As many of you know, Apple released a web site talking about the advantages of implementing web applications with HTML5's features. While I completely understand their initiative to indoctrinate people into a full-featured family of technologies, I can easily see through the cloak of Apple's marketing team.

Do you remember back in the day when people used the term "ajax" (and they still do) to send off the message to the public that "ajax" is the product and not a stack of technologies that are implemented within the product? HTML5 is following in the same foot steps. I highly urge the non-technical, aspiring web entrepreneurs to read up on what exactly HTML5 is or you will be misled by undisciplined web developers claiming HTML5 is the driver in the product. Wrong. HTML 5 is a specification to a plethora of features that modern browsers will hopefully choose to support.

"This is cutting edge shit, dawg." - Noob software developer

Prior to this, I've already said my opinion that "HTML 5" is being marketed to the crowd but sending out the wrong message of what it really is. Did you read the spec? Great. Now that we're on the same playing field, let's talk about what you can do with HTML 5.

"Okay, thats cool, but now what?" - Aspiring non-technical web entrepreneur with great ideas for products

LOOK ME INTO THE EYES AND GIVE ME YOUR SOUL. Just joking. So, now that we understand that the term "HTML 5" is a subset of technologies that we can leverage in building rich user interfaces, let's outline the possible platforms that support it.
  • Windows/Mac OS X Safari
  • iPhone Safari
  • iPod Touch Safari
  • iPad Safari
  • Windows/Mac OS X Google Chrome
  • Firefox 4
"So, what can I do on those supported platforms?"
  • Build applications with your own typography. You are no longer constrained to web-friendly fonts or Flash font replacement!
  • Build applications using native audio support
  • Build applications using native video support
  • Build applications using 2D/3D transitions and transformations
As you can see, some of the constraints that we deal with today in web application development, such as, achieving interactive video, sound, custom typography are dependent on Flash technology. I'm not hating on Flash--but it has its place, not in web applications or mobile web applications. Apple's iPad and iPhone market share is rising and people are on a more advanced platform that will never support Flash. As an entrepreneur, you need to build a product on top of market that is fresh, growing, and provides an familiar stack of technologies to easily streamline products.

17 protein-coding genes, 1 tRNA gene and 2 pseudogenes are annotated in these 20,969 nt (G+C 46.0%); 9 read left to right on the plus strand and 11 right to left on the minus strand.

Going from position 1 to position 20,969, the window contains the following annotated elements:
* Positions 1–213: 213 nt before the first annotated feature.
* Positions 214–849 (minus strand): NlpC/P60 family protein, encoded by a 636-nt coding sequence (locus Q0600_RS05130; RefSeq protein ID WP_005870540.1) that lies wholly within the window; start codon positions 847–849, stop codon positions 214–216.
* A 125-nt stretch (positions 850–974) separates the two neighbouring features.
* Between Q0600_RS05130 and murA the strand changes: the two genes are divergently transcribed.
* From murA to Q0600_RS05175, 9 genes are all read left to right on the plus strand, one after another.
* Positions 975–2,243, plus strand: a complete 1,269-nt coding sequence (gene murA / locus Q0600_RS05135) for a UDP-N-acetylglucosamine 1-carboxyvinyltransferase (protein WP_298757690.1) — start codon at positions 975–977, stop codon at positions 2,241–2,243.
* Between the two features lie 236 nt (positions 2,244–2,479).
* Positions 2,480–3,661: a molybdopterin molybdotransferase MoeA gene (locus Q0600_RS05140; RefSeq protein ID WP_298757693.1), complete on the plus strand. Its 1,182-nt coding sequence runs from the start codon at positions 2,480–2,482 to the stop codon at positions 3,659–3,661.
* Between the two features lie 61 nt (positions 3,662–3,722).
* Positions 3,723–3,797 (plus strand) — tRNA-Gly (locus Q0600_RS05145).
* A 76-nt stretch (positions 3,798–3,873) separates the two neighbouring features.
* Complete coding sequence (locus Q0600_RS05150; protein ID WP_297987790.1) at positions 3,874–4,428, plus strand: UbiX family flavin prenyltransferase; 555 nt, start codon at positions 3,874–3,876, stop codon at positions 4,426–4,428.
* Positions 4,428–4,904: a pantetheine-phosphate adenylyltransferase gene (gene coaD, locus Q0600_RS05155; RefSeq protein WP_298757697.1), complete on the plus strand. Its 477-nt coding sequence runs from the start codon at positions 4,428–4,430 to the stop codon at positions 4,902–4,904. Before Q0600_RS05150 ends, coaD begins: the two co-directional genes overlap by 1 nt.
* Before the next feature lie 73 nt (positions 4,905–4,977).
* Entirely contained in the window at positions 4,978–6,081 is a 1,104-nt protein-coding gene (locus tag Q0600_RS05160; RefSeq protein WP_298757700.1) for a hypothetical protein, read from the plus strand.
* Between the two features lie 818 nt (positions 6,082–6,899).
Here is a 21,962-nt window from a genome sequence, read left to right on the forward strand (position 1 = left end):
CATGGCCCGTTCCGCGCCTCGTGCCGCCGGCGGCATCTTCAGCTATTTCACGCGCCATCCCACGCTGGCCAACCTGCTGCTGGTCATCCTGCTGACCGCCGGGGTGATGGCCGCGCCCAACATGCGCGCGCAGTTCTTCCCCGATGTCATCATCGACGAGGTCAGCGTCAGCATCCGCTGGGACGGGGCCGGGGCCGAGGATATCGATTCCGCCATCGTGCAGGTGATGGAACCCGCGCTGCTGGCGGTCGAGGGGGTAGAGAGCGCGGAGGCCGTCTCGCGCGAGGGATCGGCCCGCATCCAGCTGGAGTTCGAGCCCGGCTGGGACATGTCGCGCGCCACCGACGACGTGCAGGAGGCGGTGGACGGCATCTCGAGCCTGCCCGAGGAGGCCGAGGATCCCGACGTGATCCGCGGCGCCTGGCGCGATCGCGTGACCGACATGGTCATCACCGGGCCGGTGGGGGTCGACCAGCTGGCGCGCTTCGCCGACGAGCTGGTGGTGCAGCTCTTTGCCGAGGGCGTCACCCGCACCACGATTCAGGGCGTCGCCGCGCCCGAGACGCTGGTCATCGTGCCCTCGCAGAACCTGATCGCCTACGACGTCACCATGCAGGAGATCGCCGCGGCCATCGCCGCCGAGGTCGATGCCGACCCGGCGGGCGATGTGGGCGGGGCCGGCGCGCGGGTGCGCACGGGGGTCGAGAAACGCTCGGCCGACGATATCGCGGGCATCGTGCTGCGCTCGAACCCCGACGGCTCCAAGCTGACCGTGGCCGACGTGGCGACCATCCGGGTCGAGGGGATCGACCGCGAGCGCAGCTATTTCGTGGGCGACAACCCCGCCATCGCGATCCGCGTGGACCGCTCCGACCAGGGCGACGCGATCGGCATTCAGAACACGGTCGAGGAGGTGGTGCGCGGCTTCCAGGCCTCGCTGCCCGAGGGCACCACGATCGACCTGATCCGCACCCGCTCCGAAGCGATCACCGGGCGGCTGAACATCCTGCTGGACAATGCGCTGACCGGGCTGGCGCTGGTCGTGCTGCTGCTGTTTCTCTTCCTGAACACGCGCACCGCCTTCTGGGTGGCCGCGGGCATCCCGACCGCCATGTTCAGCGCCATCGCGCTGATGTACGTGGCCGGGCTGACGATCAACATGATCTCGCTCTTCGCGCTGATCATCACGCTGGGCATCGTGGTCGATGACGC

If you disagree with me, yell at me in the comments. Discuss!


Cheers,
Jaime Bueza

Jaime Bueza is a software developer in Vancouver, British Columbia, Canada. He has developed web applications for Nintendo, Electronic Arts, Ritchie Brothers, Kiwi Collections, and Cox Communications. When he's not developing useful software that constantly evolves with business requirements, he's creating tutorial videos for aspiring front-end developers.

Friday, June 4, 2010

Prioritizing Software Defects


Often times we're overwhelmed by a number of critical defects that need to be fixed "ASAP". If you're using an issue tracker, you have the ability to prioritize issues but what happens if all your issues are the highest priority (blockers)?

A trick that I utilize in my work-flow is to figure out what dependencies each issue has. I ask myself the following questions for each defect assigned to me.

1) Is another teammate dependent on my fixes in order for him to get his job done?
2) Is this issue really stopping the launch? Is there a quick solution that the client is willing to go with in order to successfully launch?
3) Do I need third party support on this issue?
4) Who do I need to talk to get the necessary information to fix this issue?

From the questions above, you can really start to figure out which software defects you should be fixing first. Here's my opinion on what the queue should be:

1. Teammates come first

The issues you should resolve first are the ones that other teammates are dependent on in order for them to get their job done. A perfect example is if you're providing core functionality in a library and other developers are building components on top of your code. There will be a point where your teammates won't be able to progress as they can only do so much with limited testing.

2. Find out what information you need to fix the issue

If you find yourself scratching your head over what the client wants out of an issue; you should fetch that information ASAP. You should never have to assume functionality--always figure out what the clients' intentions are. This approach leads to less bugs sprouting from what you thought was a fix but really wasn't.